“Shaming…” is, itself, repulsive.

18 Nov

But I knew it’d come to this.

This article on dealing with male sexual abuse, How to Stop the Predators Who Aren’t Famous, uses the word “to shame” for how to deal with sexual predators (whatever that is or, rather, whoever we choose to define as such) several times, without the slightest compunction or socio-historical apprehensions that that word should carry with it.

Our mission should be a cold, legal, detached one that will make sure that the men who committed these acts of emotional and/or physical violence to vulnerable others are brought to justice. (And women, though I remember how many were baying for Brigitte Macron’s blood when her husband first took office and it churns my stomach.)  It’s not to make a moral example of them.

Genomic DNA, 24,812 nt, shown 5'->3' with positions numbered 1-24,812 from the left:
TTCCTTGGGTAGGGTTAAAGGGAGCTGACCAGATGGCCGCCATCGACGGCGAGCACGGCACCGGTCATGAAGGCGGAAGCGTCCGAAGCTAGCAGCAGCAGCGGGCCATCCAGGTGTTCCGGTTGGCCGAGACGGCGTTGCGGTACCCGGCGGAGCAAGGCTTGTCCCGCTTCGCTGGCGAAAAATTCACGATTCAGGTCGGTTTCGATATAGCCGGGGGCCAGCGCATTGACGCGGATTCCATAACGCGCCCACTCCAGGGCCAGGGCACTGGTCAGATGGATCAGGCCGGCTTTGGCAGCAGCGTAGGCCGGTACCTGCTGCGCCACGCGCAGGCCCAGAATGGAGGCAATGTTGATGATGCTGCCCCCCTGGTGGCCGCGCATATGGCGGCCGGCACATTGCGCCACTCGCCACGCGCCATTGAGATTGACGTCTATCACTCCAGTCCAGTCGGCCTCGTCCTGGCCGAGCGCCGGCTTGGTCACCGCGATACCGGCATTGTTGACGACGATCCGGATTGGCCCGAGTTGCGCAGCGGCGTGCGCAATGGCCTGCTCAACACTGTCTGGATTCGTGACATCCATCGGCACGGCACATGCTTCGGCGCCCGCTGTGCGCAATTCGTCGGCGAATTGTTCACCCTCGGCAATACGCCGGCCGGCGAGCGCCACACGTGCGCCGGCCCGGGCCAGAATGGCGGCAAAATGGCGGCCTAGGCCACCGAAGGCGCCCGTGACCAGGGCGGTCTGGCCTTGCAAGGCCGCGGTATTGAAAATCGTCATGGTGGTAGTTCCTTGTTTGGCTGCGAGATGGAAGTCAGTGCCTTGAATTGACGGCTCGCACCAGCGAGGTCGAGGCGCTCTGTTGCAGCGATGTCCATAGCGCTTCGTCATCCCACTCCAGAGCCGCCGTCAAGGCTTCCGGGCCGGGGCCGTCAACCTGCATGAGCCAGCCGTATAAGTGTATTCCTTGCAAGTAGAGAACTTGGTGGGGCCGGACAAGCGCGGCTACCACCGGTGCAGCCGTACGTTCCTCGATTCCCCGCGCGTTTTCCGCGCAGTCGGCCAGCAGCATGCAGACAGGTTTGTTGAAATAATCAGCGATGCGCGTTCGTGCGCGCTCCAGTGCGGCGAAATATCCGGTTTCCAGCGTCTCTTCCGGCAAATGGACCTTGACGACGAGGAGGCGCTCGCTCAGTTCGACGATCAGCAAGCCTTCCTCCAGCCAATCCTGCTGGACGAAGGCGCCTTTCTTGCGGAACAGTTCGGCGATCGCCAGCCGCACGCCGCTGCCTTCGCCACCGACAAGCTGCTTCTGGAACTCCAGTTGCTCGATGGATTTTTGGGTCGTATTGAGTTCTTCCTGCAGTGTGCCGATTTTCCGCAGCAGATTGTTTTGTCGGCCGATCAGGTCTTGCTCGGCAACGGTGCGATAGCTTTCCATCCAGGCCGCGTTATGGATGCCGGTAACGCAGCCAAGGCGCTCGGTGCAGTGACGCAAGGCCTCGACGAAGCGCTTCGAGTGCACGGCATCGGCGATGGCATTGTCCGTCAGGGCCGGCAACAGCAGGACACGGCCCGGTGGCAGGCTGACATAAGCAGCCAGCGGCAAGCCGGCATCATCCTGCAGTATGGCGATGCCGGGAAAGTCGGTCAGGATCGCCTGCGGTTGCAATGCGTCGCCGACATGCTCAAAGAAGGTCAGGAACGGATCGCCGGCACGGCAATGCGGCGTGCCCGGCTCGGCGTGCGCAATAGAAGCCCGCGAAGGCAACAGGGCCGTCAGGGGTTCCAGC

The need “to shame” is as dangerous — if not more — and revolting as the behavior we would like it to stigmatize.  It’s a moralizing, slippery slope, one that has proven particularly dangerous in American history.  I know the sweet hard-on many Americans seem to experience at the public humiliation and character assassination of an individual.  Resist it.

Hester Prynne

From @hester__pynne

And see my Michael Phelps posts.

Comment: nikobakos@gmail.com

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